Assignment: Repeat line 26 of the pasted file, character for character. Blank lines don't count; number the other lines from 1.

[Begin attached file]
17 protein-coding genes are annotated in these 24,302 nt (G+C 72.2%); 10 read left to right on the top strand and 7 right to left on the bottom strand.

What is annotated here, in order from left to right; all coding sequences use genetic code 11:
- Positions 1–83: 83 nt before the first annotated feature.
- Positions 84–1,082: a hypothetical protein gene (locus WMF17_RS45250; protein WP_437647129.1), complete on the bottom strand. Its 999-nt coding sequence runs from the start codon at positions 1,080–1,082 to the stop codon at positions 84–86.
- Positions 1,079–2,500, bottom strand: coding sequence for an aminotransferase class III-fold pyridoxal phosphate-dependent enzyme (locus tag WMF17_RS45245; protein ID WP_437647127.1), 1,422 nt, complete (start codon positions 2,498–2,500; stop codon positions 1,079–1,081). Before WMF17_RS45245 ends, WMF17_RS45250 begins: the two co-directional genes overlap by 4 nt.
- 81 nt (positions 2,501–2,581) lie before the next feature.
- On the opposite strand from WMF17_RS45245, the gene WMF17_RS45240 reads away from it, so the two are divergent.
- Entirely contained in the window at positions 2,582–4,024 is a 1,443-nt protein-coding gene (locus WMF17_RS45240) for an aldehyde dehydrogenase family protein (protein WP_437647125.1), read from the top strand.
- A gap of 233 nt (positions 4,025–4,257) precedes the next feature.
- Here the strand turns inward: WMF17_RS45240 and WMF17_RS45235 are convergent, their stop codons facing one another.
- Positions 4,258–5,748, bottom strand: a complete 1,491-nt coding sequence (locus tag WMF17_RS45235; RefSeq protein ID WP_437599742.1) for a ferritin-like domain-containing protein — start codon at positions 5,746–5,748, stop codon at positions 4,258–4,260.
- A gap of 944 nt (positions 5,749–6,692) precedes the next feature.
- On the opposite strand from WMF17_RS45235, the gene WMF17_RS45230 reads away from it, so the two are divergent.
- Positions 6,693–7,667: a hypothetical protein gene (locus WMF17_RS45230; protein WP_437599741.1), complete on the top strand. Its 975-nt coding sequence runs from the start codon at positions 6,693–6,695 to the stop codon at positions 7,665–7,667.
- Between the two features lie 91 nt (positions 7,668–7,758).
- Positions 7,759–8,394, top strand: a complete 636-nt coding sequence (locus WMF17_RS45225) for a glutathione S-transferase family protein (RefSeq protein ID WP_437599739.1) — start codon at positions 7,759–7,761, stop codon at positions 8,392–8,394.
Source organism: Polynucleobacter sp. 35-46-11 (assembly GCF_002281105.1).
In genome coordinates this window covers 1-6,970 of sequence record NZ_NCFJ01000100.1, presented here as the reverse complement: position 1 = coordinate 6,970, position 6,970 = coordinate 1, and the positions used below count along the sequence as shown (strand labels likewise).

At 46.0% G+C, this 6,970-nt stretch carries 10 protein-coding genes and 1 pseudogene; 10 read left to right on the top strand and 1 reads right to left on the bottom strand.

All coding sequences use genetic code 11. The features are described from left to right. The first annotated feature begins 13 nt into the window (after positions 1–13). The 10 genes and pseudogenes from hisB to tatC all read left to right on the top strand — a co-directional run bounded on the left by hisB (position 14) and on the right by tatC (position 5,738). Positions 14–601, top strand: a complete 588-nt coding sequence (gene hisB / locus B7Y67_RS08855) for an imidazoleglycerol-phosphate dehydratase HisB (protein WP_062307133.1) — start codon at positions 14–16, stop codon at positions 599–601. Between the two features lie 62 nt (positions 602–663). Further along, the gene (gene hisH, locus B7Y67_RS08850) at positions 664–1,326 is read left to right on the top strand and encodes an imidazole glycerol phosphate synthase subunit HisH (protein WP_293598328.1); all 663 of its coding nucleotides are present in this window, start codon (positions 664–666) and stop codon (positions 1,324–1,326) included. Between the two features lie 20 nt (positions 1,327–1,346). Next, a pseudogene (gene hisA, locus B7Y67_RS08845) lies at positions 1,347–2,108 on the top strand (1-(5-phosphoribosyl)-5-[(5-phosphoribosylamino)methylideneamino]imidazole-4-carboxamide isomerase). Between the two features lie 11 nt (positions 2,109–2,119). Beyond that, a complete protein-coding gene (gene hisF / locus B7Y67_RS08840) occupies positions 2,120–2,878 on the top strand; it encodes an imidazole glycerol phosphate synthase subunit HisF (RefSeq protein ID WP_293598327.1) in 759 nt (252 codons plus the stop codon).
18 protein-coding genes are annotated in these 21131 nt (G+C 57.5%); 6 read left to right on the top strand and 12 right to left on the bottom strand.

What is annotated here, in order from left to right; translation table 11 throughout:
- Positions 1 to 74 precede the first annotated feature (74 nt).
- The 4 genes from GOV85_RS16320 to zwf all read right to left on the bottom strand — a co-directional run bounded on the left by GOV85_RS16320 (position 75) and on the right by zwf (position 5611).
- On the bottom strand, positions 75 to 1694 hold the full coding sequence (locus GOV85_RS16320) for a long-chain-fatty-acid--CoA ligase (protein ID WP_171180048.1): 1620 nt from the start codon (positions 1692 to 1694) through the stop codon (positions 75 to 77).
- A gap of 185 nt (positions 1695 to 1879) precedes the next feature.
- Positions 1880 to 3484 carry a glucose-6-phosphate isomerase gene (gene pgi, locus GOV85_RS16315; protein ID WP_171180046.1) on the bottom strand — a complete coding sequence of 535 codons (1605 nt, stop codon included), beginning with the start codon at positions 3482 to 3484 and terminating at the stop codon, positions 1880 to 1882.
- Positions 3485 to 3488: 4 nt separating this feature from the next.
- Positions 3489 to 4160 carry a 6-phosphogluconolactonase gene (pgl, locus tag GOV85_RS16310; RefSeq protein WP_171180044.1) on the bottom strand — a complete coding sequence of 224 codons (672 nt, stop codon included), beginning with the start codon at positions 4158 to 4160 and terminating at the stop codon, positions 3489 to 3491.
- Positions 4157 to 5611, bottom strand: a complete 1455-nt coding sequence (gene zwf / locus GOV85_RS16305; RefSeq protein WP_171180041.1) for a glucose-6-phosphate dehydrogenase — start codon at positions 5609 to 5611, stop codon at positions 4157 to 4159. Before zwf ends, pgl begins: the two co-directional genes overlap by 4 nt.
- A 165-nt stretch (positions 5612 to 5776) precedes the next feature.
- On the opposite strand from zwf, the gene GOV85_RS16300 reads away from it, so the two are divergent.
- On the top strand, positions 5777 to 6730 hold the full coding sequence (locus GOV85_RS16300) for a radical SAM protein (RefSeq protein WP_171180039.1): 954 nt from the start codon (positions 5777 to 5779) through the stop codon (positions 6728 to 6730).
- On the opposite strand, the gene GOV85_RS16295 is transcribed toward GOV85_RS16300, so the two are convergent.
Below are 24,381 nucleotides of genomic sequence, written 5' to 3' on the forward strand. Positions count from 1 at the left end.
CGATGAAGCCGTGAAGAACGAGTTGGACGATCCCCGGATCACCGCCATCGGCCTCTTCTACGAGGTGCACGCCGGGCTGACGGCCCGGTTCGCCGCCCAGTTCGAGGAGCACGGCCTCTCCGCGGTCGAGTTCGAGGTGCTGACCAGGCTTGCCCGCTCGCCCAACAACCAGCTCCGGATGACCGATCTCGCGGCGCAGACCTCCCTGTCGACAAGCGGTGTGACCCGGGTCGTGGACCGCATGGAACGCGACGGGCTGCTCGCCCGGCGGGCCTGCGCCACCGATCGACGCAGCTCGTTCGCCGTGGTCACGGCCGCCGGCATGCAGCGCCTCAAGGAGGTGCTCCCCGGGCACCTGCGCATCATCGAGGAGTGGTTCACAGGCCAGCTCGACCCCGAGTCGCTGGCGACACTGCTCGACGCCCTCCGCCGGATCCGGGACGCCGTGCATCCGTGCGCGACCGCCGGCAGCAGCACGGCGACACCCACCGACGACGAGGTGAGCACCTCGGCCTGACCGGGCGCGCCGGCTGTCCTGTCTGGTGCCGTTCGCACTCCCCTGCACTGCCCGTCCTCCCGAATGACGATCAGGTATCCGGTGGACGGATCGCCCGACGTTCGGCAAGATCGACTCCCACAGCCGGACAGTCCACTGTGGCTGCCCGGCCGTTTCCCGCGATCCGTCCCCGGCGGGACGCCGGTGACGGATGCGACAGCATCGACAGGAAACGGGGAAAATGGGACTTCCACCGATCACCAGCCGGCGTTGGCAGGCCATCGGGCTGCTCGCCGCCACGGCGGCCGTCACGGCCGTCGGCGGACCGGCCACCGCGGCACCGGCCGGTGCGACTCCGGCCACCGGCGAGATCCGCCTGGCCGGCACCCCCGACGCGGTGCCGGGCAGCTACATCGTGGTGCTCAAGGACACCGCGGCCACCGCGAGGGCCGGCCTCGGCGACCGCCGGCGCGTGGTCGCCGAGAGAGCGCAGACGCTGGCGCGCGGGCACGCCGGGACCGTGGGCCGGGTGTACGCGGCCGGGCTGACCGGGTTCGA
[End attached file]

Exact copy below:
- A gap of 185 nt (positions 1695 to 1879) precedes the next feature.